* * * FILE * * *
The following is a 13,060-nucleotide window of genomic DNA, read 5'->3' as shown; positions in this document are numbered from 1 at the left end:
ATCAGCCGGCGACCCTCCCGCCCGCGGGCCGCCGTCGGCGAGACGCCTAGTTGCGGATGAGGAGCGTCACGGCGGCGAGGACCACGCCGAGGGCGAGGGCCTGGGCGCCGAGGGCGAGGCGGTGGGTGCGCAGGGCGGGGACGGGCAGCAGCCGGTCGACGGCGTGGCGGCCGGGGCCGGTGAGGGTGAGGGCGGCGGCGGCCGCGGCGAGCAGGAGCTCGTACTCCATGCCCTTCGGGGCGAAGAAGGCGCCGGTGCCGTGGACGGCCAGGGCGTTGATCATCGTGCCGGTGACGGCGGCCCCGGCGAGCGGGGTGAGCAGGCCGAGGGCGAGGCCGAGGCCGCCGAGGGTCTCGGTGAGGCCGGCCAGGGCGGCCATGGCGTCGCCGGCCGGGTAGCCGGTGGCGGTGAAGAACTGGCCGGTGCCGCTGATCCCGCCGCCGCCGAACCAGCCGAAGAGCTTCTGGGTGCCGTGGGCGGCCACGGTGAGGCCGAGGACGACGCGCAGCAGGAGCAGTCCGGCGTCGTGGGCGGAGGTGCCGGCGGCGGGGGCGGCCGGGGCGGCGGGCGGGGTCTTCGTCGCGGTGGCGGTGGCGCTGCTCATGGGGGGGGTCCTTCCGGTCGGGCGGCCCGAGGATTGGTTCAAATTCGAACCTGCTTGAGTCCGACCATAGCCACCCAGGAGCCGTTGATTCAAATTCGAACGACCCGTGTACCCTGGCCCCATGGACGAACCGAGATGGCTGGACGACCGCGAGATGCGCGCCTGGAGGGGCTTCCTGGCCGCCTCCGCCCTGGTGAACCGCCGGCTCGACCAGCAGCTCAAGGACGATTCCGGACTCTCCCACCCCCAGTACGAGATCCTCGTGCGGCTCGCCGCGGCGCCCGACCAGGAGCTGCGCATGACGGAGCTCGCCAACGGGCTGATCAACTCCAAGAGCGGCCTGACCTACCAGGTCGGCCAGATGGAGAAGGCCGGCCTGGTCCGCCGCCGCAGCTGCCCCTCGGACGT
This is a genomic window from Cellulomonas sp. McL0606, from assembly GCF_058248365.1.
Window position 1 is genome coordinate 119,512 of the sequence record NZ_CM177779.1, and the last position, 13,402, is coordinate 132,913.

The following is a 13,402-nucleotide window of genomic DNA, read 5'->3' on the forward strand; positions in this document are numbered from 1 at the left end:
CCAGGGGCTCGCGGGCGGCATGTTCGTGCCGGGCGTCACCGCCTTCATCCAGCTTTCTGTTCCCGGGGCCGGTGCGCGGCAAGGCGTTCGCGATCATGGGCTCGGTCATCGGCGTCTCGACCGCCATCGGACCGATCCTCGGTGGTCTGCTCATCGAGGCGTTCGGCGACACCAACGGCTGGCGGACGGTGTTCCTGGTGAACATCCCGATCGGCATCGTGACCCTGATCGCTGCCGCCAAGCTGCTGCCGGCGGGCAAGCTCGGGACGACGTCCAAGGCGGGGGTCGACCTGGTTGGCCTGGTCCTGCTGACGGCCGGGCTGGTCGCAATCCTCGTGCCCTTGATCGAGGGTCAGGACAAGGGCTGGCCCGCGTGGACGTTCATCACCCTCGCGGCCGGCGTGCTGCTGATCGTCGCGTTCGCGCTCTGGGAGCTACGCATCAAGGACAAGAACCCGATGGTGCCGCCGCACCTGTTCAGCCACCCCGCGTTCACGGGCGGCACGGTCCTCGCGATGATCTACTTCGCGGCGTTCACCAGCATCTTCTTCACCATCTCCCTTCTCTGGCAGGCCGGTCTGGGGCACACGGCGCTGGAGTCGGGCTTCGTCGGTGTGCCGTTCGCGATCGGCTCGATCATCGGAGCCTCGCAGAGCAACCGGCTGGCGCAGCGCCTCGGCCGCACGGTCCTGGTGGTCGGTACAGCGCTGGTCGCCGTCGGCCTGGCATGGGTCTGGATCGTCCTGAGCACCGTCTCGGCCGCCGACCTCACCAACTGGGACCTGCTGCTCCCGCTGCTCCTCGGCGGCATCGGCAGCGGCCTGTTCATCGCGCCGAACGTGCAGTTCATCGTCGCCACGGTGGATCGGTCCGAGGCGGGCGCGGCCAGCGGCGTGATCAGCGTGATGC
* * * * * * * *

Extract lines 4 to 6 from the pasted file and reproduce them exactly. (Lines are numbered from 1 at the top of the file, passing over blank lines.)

Window position 1 is genome coordinate 119,512 of the sequence record NZ_CM177779.1, and the last position, 13,402, is coordinate 132,913.

The following is a 13,402-nucleotide window of genomic DNA, read 5'->3' on the forward strand; positions in this document are numbered from 1 at the left end:
CCAGGGGCTCGCGGGCGGCATGTTCGTGCCGGGCGTCACCGCCTTCATCCAGCTTTCTGTTCCCGGGGCCGGTGCGCGGCAAGGCGTTCGCGATCATGGGCTCGGTCATCGGCGTCTCGACCGCCATCGGACCGATCCTCGGTGGTCTGCTCATCGAGGCGTTCGGCGACACCAACGGCTGGCGGACGGTGTTCCTGGTGAACATCCCGATCGGCATCGTGACCCTGATCGCTGCCGCCAAGCTGCTGCCGGCGGGCAAGCTCGGGACGACGTCCAAGGCGGGGGTCGACCTGGTTGGCCTGGTCCTGCTGACGGCCGGGCTGGTCGCAATCCTCGTGCCCTTGATCGAGGGTCAGGACAAGGGCTGGCCCGCGTGGACGTTCATCACCCTCGCGGCCGGCGTGCTGCTGATCGTCGCGTTCGCGCTCTGGGAGCTACGCATCAAGGACAAGAACCCGATGGTGCCGCCGCACCTGTTCAGCCACCCCGCGTTCACGGGCGGCACGGTCCTCGCGATGATCTACTTCGCGGCGTTCACCAGCATCTTCTTCACCATCTCCCTTCTCTGGCAGGCCGGTCTGGGGCACACGGCGCTGGAGTCGGGCTTCGTCGGTGTGCCGTTCGCGATCGGCTCGATCATCGGAGCCTCGCAGAGCAACCGGCTGGCGCAGCGCCTCGGCCGCACGGTCCTGGTGGTCGGTACAGCGCTGGTCGCCGTCGGCCTGGCATGGGTCTGGATCGTCCTGAGCACCGTCTCGGCCGCCGACCTCACCAACTGGGACCTGCTGCTCCCGCTGCTCCTCGGCGGCATCGGCAGCGGCCTGTTCATCGCGCCGAACGTGCAGTTCATCGTCGCCACGGTGGATCGGTCCGAGGCGGGCGCGGCCAGCGGCGTGATCAGCGTGATGC